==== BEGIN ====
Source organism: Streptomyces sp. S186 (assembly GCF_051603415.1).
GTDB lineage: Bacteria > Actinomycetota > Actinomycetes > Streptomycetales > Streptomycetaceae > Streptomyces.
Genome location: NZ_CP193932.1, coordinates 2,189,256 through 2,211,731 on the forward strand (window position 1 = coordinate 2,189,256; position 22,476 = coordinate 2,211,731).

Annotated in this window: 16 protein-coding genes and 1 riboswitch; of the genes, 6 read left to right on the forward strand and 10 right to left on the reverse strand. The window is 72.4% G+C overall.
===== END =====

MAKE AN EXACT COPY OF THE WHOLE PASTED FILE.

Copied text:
Source organism: Streptomyces sp. S186 (assembly GCF_051603415.1).
GTDB lineage: Bacteria > Actinomycetota > Actinomycetes > Streptomycetales > Streptomycetaceae > Streptomyces.
Genome location: NZ_CP193932.1, coordinates 2,189,256 through 2,211,731 on the forward strand (window position 1 = coordinate 2,189,256; position 22,476 = coordinate 2,211,731).

Annotated in this window: 16 protein-coding genes and 1 riboswitch; of the genes, 6 read left to right on the forward strand and 10 right to left on the reverse strand. The window is 72.4% G+C overall.